Contrary to what fake news is circulating on social media and what even President Jair Bolsonaro (PL) has already repeated, the counting of votes in Brazilian elections is not done in a secret room. In fact, the work takes place in two different spaces: the Department for summarizing and disseminating results and the safe room, which is located in STI (Department of Information Technology), in a building attached to the headquarters of the TSE (Supreme Electoral Court) in Brasília.
Twenty employees are employed The Department for Summarizing and Disseminating Results, which is not a secret location, as UOL columnist Carolina Brígido showed. The team develops the vote counting software and checks the functionality of the software not only on voting day, but also before the election.
Counting systems are systems sealed in a public ceremony on the day of the sealing. [das urnas]. These systems once sealed cannot be changed. And if it changes, it is possible to identify the change because there are cryptographic control mechanisms for that. So the people don’t have the power to change the system or change the vote.“
Alberto Cavalcante, head of the totalization and dissemination of results sector, in an interview with Carolina Brígido
The space can be visited by anyone, provided that they are properly identified in the entrance hall of the TSE. There, on election day, party members, state attorneys and supervisory bodies can monitor the functioning of the vote counting system. Access follows TSE security guidelines.
“Access to the room is limited by the security protocols of the court itself. The personnel must go through the porter’s office, identify themselves. On election day, the security of the court, as a whole, is increased – not specifically this room – precisely to avoid access by unauthorized persons or at least those who are not identified, and this room is in this security perimeter of the court itself,” Cavalcante said.
It’s another space safe room, which has limited access and enhanced security. Computers with sensitive data, such as the National Register of Voters, candidate registration and accountability, as well as copies of computer programs used in electronic voting machines, are stored here. According to TSE, there are a total of 90 computers in the secure room.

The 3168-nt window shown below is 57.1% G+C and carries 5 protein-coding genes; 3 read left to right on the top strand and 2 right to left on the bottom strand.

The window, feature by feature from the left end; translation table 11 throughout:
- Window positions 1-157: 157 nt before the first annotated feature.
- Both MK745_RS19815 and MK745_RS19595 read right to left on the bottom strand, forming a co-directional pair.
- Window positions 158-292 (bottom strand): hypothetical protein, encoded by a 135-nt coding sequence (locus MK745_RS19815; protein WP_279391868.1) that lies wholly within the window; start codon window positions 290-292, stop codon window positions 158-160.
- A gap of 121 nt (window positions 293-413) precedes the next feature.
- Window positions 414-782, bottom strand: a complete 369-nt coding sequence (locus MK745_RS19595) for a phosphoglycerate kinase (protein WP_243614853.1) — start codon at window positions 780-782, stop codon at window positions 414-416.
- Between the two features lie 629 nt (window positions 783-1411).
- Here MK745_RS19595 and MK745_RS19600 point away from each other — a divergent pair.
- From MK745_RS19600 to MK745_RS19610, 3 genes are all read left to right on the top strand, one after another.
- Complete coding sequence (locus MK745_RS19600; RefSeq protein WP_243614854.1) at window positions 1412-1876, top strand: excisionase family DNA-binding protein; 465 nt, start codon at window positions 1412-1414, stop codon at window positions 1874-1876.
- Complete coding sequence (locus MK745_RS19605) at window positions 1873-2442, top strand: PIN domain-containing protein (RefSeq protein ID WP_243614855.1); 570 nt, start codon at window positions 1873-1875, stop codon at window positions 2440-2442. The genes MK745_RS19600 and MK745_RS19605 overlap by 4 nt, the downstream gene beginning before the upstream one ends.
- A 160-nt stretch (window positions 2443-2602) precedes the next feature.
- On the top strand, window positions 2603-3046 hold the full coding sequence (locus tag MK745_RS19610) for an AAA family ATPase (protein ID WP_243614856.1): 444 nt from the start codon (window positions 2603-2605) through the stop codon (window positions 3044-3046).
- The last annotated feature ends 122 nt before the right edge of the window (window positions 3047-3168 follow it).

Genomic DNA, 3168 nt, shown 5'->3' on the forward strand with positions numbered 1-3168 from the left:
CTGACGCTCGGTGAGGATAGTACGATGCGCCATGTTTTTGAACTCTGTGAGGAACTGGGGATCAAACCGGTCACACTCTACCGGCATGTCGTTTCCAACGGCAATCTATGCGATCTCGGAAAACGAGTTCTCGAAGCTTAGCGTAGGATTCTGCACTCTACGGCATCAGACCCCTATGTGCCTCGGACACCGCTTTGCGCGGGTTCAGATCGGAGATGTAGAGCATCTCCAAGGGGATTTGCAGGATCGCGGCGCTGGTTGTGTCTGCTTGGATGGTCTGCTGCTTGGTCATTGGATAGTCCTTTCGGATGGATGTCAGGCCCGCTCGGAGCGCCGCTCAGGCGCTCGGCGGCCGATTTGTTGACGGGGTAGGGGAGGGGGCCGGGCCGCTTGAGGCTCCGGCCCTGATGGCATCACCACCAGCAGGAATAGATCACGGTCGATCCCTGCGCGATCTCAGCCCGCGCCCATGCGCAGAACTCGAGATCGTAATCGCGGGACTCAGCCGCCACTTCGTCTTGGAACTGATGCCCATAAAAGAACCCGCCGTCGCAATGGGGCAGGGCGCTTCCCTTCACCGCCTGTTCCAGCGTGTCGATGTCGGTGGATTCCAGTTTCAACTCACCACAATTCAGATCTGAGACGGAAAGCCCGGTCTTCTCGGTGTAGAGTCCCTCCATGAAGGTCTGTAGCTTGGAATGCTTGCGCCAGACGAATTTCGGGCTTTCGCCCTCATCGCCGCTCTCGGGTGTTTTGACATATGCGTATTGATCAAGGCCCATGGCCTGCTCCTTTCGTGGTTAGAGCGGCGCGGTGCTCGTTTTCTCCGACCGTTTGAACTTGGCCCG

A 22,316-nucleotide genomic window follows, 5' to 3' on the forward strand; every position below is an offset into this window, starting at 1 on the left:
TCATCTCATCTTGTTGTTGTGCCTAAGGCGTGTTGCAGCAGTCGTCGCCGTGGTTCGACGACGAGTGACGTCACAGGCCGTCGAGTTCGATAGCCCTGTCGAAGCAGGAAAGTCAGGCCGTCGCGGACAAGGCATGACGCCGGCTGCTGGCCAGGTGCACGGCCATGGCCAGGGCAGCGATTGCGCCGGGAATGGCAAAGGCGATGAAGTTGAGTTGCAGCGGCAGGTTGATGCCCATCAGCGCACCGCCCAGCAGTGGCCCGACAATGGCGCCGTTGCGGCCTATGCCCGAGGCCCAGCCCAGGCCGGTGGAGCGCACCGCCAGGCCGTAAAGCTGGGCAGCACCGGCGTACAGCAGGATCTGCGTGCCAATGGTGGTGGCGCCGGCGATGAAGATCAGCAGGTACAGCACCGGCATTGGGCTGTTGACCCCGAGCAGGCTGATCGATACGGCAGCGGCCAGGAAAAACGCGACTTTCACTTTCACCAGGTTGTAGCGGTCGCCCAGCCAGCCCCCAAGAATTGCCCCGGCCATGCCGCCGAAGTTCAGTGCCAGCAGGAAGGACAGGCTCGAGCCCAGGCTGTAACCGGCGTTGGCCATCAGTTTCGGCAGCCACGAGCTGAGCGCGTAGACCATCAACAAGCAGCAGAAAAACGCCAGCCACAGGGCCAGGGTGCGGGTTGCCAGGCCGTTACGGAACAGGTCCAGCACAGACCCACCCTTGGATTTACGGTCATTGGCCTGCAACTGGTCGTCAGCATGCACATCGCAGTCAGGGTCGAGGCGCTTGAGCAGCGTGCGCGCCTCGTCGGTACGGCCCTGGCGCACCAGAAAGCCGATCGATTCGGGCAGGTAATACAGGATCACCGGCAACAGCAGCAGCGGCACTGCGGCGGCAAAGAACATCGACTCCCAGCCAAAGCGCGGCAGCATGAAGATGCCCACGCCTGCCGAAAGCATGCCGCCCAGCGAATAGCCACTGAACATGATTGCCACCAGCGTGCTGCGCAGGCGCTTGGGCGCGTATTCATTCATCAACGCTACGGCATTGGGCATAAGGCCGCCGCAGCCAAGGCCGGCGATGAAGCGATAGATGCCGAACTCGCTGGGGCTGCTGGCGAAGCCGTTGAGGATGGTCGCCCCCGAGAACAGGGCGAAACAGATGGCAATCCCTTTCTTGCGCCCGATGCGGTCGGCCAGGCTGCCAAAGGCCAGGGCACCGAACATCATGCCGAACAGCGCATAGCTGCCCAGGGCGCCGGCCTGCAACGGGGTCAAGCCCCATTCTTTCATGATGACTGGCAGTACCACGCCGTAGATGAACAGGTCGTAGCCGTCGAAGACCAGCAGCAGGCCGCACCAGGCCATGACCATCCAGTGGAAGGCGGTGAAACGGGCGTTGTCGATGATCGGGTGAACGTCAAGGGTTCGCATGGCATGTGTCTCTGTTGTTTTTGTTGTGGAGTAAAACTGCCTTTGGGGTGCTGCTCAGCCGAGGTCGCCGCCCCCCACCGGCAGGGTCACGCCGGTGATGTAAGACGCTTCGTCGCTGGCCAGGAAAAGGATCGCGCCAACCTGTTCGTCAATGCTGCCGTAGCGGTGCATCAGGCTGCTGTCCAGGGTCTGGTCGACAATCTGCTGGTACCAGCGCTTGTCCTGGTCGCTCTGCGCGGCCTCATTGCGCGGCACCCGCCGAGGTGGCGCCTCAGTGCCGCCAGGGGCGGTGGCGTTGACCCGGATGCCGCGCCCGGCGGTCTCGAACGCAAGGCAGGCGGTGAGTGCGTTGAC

Only three servers have access to the site. You have to go through five coded doors, which only open when the previous ones are sealed. In the last two, access happens only after reading the fingerprints of two of these employees simultaneously — except that you have to pass a certain badge, TSE informs. On election day, no one stays in this room, only the servers in charge of maintaining the machines enter the room if necessary.
It is also necessary to use the key that is kept in another safe, also with prohibited entry.
Protection. A safe room is resistant to fire, corrosive gases, water, explosion, firearms and even small earthquakes. The space also has certificates against heat, moisture, smoke, burglary, unauthorized access, sabotage, impact, dust and magnetism.
“The room has an air conditioning system that maintains the temperature at 18ºC and constantly checks for the presence of smoke. In the event of a fire, a special extinguishing gas is released into the environment, without any damage to the computers,” TSE explains. place is monitored 24 hours a day of at least three people.
Public and audit counting. Although the counting of votes – the general counting – is concentrated in two spaces, one of which has limited access, this does not mean that the counting of votes is not public or auditable. Data on the counting of each ballot box is published in a printed bulletin in each section shortly after the end of voting — the bulletin is also delivered to party inspectors. In addition, the audit of ballot boxes supervised by inspection entities has been carried out since last year.
A series of articles from UOL Confere explains vote counting, polling station audits and other details of the election process. Check:
*With information from Carolina Brígido’s August 27, 2022 column.